Frank Lloyd Wright

On Anarchy





The great architect discovered, at a certain point in his life, that he was, indeed, an anarchist. And from what we read here he was really an anarchist who had fully understood the message contained in the anarchist conception.



I have never known what my real political complexion was. I have suspected myself of being what is called an anarchist, but I was never really quite sure until I have been reading here the thought and something of the deeds of the founder of American anarchy. And I find that this is really what I am, this is really what I believe. You see, the word anarchy has been like most other words, sold down the commercial river and made into a horror by people who own property and who are afraid of its being taken away from them. So an anarchist has got to mean a man who will kill, burn, destroy, tear down governments, murder women and little children.

Now here [points to book] you see all sorts of distressing topics like the origin of the national debt, for instance, which it isn't so pleasant to read about. Another topic that would be interesting was the revolution of 1688 - the death of Charles II. This isn't the thing at all. Where is my little red book? lt is the same shape and size. I guess the great liberals are all out of fashion, such as Edmund Burke. l'll tell you a little more about Josiah Warren, who was the first great anarchist.

Warren believed anarchy could be accomplished by way of equitable commerce, by building equity villages and actually performing. He would never proselytize. They could never get his feet on a platform. But if people would come around and sit with him, he would always talk to them. And he did his propaganda in that simple way, and by performance. He was greatly against talk, because he believed that if talk could be cut off from the human animal, a great many things would be possible that are now impossible just because we talk so much. That is the kind of man he was.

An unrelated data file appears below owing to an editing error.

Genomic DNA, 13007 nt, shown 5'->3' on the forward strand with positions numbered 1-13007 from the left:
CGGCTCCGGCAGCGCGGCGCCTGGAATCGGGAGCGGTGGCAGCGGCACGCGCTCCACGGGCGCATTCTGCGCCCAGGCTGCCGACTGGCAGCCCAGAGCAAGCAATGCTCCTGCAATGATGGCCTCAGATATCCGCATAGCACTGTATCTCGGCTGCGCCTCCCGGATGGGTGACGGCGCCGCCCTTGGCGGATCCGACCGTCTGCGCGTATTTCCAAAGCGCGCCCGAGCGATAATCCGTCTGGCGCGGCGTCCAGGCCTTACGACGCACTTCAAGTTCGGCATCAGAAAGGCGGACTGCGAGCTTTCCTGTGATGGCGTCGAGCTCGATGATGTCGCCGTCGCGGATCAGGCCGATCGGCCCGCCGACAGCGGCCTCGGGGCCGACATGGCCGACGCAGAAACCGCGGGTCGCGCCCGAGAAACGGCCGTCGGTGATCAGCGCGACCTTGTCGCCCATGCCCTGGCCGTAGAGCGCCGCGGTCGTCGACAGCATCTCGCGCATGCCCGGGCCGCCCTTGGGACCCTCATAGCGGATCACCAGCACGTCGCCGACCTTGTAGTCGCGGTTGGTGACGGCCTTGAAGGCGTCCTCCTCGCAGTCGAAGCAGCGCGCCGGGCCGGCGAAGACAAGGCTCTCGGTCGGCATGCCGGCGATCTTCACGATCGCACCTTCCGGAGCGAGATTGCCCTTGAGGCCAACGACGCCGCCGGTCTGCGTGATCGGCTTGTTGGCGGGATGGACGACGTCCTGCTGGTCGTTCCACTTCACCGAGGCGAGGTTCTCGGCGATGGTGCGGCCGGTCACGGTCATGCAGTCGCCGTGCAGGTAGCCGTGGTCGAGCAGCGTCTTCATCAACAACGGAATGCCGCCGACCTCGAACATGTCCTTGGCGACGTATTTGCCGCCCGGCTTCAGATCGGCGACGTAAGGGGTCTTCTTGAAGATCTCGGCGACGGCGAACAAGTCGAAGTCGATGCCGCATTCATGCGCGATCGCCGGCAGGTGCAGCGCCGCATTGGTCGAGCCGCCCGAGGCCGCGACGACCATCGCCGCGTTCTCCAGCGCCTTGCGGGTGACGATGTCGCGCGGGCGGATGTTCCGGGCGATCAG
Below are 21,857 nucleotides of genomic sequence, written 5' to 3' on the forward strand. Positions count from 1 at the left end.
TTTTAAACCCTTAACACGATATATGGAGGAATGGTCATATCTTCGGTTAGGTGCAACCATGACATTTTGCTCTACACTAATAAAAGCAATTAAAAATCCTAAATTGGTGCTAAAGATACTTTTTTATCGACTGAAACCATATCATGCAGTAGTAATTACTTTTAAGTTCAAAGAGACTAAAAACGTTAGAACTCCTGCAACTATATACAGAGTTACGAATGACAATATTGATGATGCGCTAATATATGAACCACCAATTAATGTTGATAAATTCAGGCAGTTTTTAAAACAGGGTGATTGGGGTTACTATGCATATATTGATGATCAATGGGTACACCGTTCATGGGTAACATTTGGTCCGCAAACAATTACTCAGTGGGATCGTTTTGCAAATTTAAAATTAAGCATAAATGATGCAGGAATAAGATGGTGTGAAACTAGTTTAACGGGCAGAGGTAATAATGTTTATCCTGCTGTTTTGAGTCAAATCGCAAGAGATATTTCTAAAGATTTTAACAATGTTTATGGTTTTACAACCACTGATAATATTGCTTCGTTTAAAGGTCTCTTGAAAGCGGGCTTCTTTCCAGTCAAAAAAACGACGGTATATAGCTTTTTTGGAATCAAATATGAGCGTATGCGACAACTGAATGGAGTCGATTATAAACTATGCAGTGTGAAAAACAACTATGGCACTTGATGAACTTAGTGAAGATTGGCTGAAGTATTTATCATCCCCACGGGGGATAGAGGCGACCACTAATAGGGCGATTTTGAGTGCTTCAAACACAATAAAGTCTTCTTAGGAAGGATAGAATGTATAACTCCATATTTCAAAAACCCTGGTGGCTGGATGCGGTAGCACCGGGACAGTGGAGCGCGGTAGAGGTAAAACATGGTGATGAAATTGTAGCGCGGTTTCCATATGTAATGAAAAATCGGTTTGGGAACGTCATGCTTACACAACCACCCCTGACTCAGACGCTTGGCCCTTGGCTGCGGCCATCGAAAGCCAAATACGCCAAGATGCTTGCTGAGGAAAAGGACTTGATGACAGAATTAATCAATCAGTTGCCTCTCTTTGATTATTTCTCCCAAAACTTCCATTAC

He founded stores upon the simple principle that a man who had anything to sell or had his labor to sell - which is really what he has and what he is - if he can dispose of it at what it costs, that is all he has any right to ask. That when you go beyond that what you have to sell costs you, then you're on dangerous ground and you're privateering. That is the exact opposite of the principle on which we now live and work. So he issued labor notes, and out at his store he would let you have any commodity that you desired, provided that you'd sign a note. If you were a plasterer, for example, to give him so many hours plastering. There was your currency. It was founded upon the actual ability of the individuals composing a neighborhood to produce. So instead of having a gold standard, he instituted the actuality of the labor standard. Well, of course that is anarchy. That is anarchy so far as our present system goes. And so it was in all these principles and things which he advocated.

There was this element of basic simplicity, relating so called cost to actual value of performance. And so it went morally the same way. That thing to him was immoral which was founded upon the greed or covetousness. Jesus was the great anarchist, and when he said the Kingdom of God is within you, he made the great, basic anarchic statement. If the Kingdom of God is within you, it is not a government. It is not anything outside of you. It is not anything men can come together and agree upon because they desire police protection or something of that sort. So this principle of anarchy and anarchism is profound. And it does lie at the root of all moral conduct, of all basic human life, regardless of its institutions. As Jesus himself said, he didn't want any institution - he didn't want a church, for instance. He refused to consider the possibility of churches or organizations. "Where the few are gathered together in my name, there is my church."